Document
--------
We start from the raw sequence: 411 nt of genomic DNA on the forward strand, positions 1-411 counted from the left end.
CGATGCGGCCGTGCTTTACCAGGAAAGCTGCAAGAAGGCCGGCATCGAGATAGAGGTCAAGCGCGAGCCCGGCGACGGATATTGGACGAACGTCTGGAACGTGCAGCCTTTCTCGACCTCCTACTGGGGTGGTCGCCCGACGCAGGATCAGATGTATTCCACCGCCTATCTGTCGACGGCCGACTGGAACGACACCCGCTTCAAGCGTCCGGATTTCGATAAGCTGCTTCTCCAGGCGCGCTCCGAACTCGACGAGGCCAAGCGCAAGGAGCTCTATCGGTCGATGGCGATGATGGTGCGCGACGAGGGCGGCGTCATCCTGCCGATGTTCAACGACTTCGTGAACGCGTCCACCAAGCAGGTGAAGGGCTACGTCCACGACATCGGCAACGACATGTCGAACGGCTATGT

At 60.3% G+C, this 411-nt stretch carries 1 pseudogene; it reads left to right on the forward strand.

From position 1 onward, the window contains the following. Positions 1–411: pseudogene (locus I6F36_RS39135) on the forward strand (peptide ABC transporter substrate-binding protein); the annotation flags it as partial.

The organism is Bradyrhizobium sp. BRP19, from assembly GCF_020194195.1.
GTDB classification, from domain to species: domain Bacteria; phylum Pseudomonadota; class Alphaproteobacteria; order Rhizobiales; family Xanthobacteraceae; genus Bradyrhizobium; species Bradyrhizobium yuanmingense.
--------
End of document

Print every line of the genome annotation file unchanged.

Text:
We start from the raw sequence: 411 nt of genomic DNA on the forward strand, positions 1-411 counted from the left end.
CGATGCGGCCGTGCTTTACCAGGAAAGCTGCAAGAAGGCCGGCATCGAGATAGAGGTCAAGCGCGAGCCCGGCGACGGATATTGGACGAACGTCTGGAACGTGCAGCCTTTCTCGACCTCCTACTGGGGTGGTCGCCCGACGCAGGATCAGATGTATTCCACCGCCTATCTGTCGACGGCCGACTGGAACGACACCCGCTTCAAGCGTCCGGATTTCGATAAGCTGCTTCTCCAGGCGCGCTCCGAACTCGACGAGGCCAAGCGCAAGGAGCTCTATCGGTCGATGGCGATGATGGTGCGCGACGAGGGCGGCGTCATCCTGCCGATGTTCAACGACTTCGTGAACGCGTCCACCAAGCAGGTGAAGGGCTACGTCCACGACATCGGCAACGACATGTCGAACGGCTATGT

At 60.3% G+C, this 411-nt stretch carries 1 pseudogene; it reads left to right on the forward strand.

From position 1 onward, the window contains the following. Positions 1–411: pseudogene (locus I6F36_RS39135) on the forward strand (peptide ABC transporter substrate-binding protein); the annotation flags it as partial.

The organism is Bradyrhizobium sp. BRP19, from assembly GCF_020194195.1.
GTDB classification, from domain to species: domain Bacteria; phylum Pseudomonadota; class Alphaproteobacteria; order Rhizobiales; family Xanthobacteraceae; genus Bradyrhizobium; species Bradyrhizobium yuanmingense.